The French Defense has always had a reputation of being a rock solid choice against 1.e4, leading very often to closed positions full of central pawns in which both sides have a very clear game plan. Black attacks the base of the pawn chain on the queen-side or undermines the most advanced pawn (e5) by playing f6.
Meanwhile, white plays on the flank where his space advantage is, the kingside. In general, this is the main plot in the French Defense, without entering any deeper in specifics. Many players feel like the closed positions are not for them and that’s enough reason not to play the French. If that’s your case, then you would be missing a great an opportunity to play a fighting defense which gives black excellent chances to play for a win.
In this article we want to show you a somewhat different way to play the French Defense, as done by the top Bulgarian Grandmaster Veselin Topalov, a player well known for his attacking skills and dynamic playing style. Although Topalov is a player of reference in the Sicilian Defense, he also employed the French Defense on several occasions with good results. His approach to this opening was very different from other French specialists.
Instead of going for closed positions with pawn chains in the center, he preferred to play with the isolani against the ever popular 3.Nd2. Theoretically, this is a somewhat harmless choice for white, but practice shows that black has enough dynamic play that compensates for the slight structural weakness. See the next diagram:
Both sides have completed their development. Black’s pawn structure is slightly worse, but his activity is enough to create black some problems. This position belongs to a blitz match between Anand and Topalov in Wijk Ann Zee 1999. See the commented games.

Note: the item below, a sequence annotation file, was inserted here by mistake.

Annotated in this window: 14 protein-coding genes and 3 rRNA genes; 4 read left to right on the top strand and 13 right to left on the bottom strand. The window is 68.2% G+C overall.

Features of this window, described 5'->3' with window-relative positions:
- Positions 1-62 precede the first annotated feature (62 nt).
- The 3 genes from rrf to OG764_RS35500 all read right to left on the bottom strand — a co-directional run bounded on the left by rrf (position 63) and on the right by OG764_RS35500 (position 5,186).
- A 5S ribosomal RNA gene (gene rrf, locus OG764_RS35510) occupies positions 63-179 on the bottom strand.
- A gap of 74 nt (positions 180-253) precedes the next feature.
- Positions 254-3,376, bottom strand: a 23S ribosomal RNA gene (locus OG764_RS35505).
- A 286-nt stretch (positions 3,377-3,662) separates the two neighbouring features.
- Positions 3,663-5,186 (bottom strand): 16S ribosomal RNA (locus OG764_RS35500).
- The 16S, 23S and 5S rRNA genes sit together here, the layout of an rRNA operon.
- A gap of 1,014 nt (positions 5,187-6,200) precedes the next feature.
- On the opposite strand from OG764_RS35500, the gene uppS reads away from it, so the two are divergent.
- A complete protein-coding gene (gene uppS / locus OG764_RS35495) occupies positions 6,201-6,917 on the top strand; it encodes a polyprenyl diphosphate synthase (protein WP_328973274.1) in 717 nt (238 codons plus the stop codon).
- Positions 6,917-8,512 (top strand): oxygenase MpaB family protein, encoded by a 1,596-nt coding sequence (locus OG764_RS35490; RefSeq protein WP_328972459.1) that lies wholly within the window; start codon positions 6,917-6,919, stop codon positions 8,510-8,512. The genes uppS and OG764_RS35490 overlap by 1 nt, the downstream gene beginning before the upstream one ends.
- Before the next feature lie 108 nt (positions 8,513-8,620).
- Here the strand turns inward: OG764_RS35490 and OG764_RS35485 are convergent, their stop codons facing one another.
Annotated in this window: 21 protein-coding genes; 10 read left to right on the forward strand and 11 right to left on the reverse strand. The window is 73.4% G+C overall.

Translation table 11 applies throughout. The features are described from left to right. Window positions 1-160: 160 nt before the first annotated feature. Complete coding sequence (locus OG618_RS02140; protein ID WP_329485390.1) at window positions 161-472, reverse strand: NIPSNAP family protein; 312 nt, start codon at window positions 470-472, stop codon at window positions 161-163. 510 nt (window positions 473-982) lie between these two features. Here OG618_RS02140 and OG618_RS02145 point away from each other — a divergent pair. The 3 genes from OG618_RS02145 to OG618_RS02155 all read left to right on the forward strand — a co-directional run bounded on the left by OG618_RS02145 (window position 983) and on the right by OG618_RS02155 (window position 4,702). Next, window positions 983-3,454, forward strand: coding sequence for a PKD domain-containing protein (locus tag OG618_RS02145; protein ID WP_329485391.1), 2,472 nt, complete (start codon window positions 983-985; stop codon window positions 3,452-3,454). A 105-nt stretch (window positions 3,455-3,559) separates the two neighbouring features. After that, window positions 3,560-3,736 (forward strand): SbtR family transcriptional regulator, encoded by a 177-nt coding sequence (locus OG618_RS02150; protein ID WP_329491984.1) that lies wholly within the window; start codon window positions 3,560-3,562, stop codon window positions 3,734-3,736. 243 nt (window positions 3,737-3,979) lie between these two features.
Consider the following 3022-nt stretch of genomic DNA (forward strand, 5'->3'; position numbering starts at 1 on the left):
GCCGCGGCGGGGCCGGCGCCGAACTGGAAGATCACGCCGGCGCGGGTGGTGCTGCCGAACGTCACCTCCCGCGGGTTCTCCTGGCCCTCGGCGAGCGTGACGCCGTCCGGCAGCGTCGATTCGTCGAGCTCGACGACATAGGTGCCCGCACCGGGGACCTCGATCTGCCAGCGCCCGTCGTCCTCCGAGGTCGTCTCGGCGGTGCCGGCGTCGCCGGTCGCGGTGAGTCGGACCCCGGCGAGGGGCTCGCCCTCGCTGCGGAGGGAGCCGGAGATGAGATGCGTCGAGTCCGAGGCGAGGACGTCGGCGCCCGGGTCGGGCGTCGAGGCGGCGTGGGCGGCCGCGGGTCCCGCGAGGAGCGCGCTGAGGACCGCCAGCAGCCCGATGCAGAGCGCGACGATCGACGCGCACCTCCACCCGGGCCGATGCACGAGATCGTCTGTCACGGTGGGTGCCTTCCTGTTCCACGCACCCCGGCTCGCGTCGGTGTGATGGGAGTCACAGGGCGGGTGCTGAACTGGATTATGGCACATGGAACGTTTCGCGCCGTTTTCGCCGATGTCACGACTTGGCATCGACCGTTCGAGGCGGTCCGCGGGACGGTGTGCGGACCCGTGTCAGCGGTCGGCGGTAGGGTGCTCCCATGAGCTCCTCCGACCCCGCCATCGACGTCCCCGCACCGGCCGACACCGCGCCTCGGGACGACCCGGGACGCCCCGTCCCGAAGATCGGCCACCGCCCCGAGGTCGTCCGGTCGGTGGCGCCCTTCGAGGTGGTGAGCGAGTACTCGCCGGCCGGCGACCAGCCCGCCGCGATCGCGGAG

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Against the advance variation Topalov also had his own views. After the moves 1.e4 – e6 2.d4 – d5 3.e5 – c5 4.c3 – Nc6 5.Nf3, instead of going for the main road with 5…Qb6, his preference was 5…Bd7!? followed by 6…f6, Qc7 and queenside castle. Surely black is taking more risks than in the main line, but this way of playing is also more ambitious and dynamic. Black’s idea of undermining with f6 early is a double edged knife, so both sides need to play very careful. However, Topalov was victorious with it a few times.
Finally, against 3.Nc3 (white’s most aggressive move) Topalov tried almost everything – 3…dxe4, 3…Bb4 and 3…Nf6. The latter seems to fit more into his active repertoire, although his results against 3.Nc3 aren’t very impressive.
It is time now to look at Topalov defending the French Defense; we have decided to chose his games against each of white’s response.
Advance variation 3.e5:
Van Wely – Topalov Dortmund 2005: In this game we can see how Topalov plays against the advance variation. An important idea to keep in mind is how black will eventually play c5-c4 in order to shut the queenside and continue his counterplay on the opposite wing.
Tarrasch 3. Nd2:
Anand – Topalov 1999: Even though it was only a blitz game, the quality of this game shows the typical counterplay black should aim for. Inside the game we also comment some other games Topalov played as black against the Tarrasch. His preference for the move 3…a6 is nothing but very interesting!
Here is where Topalov has faced the most difficulties. We have chosen Topalov’s victory against his former second Ivan Cheparinov. The game is highly unclear and possibly white had better chances at some point, but didn’t play the best. Still, the positions are way too complex to have a clear evaluation and chances seem to be level.
We hope our readers have found some interest in playing the French, if not in the more known ways, we have shown how Topalov has his own way of making it more dynamic and tactical. Of course there is still theory to research, but these games can serve as guidelines and starting point of your own French repertoire.
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